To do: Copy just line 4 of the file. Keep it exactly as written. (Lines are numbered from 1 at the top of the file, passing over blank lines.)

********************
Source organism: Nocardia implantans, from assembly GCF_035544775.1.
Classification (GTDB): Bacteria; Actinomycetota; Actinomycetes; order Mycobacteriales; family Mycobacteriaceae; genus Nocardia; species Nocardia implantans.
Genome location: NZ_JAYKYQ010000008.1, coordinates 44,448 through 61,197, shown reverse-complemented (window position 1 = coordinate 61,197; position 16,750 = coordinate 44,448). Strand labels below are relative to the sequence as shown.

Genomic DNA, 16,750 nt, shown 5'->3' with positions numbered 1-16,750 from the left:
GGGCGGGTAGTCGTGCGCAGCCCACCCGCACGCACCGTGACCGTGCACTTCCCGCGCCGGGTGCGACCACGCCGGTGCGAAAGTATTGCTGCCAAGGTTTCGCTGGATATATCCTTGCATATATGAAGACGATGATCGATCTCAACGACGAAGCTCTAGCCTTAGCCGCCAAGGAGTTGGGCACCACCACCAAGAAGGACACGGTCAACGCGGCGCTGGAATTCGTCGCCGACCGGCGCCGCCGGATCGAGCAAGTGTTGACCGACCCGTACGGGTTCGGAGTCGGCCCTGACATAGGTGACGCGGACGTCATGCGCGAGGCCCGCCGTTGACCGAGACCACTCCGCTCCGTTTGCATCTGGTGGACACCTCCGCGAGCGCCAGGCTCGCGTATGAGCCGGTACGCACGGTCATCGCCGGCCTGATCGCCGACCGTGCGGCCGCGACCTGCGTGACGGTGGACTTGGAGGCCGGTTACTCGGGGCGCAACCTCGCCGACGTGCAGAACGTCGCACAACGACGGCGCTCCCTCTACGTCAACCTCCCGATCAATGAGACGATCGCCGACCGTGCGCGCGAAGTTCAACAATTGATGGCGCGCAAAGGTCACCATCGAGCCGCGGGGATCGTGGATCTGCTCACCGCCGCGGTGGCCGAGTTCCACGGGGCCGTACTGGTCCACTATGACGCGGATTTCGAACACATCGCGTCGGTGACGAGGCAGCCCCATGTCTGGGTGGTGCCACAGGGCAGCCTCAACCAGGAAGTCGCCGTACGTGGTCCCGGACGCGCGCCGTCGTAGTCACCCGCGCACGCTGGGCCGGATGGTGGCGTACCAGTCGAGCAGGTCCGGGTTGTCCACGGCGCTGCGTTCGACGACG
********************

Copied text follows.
Genomic DNA, 16,750 nt, shown 5'->3' with positions numbered 1-16,750 from the left: